PARIS (Reuters) - Air France-KLM (AIRF.PA) CEO Jean-Marc Janaillac said on Friday he would resign after staff rejected a pay deal, plunging the airline into turmoil amid a wave of strikes at its French brand that has cost the company 300 million euros (264.8 million pounds).
In the job for less than two years, Janaillac had been battling to cut costs at the French national carrier to keep up with competition from Gulf carriers and low-cost airlines. But he ran into the same union resistance as his predecessor, raising questions over the airline’s capacity to reform.
Janaillac said he would resign in the days ahead after more than half of the staff at Air France who cast a ballot voted against the offer of a 7 percent increase over four years.
“This is an enormous mess that will only put a smile on the faces of our competitors,” Janaillac told a news conference.
He said he hoped his departure would spark “a more acute collective awareness” before leaving without taking questions.
Unions said they would stick with plans to strike on May 7 and May 8.
Air France-KLM earlier on Friday reined in its 2018 profit and growth expectations, partly due to the effects of the strikes, and said it was not able to take advantage of a good market environment for European carriers.
Air France needs to cut costs to keep up with leaner rivals in Europe. Profits at Dutch sister company KLM, which has cut costs, rose in the first quarter, contrasting sharply with losses at Air France.
Rivals British Airways (ICAG.L) and Lufthansa (LHAG.DE) have already undergone painful cost-cutting in recent years as they battled to compete with the rise of low-cost carriers in Europe and new competition from Gulf carriers.
Air France has lagged behind, with unions hampering efforts.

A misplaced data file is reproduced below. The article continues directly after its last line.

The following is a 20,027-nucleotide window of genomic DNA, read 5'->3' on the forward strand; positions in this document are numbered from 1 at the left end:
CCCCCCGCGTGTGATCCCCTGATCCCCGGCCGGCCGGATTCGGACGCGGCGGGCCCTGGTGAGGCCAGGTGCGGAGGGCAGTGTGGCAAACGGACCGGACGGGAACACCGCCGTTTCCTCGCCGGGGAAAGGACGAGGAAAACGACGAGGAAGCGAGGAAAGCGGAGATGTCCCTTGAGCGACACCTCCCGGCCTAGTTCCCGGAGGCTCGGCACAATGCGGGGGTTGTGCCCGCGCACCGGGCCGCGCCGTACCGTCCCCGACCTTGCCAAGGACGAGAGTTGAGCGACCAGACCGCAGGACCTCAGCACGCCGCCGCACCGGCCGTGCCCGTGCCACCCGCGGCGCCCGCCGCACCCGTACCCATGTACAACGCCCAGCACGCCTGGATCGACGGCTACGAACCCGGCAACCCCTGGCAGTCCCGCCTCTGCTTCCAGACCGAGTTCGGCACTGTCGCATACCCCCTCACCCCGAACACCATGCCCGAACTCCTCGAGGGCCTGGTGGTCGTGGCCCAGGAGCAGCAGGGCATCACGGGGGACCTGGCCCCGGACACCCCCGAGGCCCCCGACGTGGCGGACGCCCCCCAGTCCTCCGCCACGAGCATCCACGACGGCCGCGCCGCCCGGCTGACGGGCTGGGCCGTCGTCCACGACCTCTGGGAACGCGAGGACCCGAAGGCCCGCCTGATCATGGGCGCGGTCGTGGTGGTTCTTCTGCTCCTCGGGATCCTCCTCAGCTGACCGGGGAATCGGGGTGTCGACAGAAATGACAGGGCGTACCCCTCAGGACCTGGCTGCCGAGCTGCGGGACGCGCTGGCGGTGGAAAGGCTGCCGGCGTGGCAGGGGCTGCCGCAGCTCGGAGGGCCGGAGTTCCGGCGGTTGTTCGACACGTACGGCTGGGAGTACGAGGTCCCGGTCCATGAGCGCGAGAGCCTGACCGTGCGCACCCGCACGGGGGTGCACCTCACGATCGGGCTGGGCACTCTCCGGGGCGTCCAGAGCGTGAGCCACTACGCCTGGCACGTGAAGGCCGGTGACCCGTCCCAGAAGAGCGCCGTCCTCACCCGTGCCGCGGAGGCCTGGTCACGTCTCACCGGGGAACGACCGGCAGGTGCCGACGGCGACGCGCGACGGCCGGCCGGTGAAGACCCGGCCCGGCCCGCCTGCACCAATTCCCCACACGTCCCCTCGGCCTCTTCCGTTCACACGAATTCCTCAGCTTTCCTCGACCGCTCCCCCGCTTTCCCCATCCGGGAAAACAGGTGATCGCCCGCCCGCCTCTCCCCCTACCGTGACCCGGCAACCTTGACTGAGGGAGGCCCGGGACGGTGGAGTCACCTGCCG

“There is inevitably some pain for staff when structural changes are made, but once that is dealt with, you’re left with a much healthier company,” said aviation consultant John Strickland. “That has been proved in the cases of the turnarounds achieved by Iberia and British Airways.”
Shares in Air France-KLM have tumbled 39 percent so far this year. The French state is Air France-KLM’s largest shareholder with a 14 percent stake, ahead of Delta Airlines and China Eastern which both hold 9 percent.
“It is up to the board to define how the airline gets itself out of this current crisis,” the French finance and transport ministries said in a joint statement.
In a high-stakes gamble, Janaillac said before Friday’s vote that it would be hard for him to stay in the role if the unions pushed back against the salary offer. His stance was backed by the French government which has previously said the dispute is damaging the company.
The reform-minded CFDT union, the largest in France, said it regretted the vote’s outcome as well as Janaillac’s decision to quit, but that it would not sign the pay offer in light of the result. A total of ten other unions rejected the offer.
Air France management had offered workers a salary increase of 2 percent in 2018 and a further 5 percent over the following three years. Unions demanded 5 percent this year.
“We were asking 5 percent this year, the company was proposing 2 percent. There is probably an answer to be found somewhere in between,” Philippe Evain, president of the SNPL pilots union, told news channel TF1.
Janaillac was appointed CEO of Air France-KLM in June 2016 after his predecessor failed to reform the airline in the face of union resistance.
Liberum analyst Gerald Khoo said ahead of the vote result that a rejection of the offer would suggest that Air France was incapable of being reformed.
“Losing two consecutive CEOs who have taken significantly different approaches to the unions would imply the business is unmanageable,” Khoo said.
Reporting by Cyril Altmeyer; Additional reporting by Victoria Bryan in Berlin Writing by Richard Lough and Victoria Bryan; Editing by Mark Potter and Jane Merriman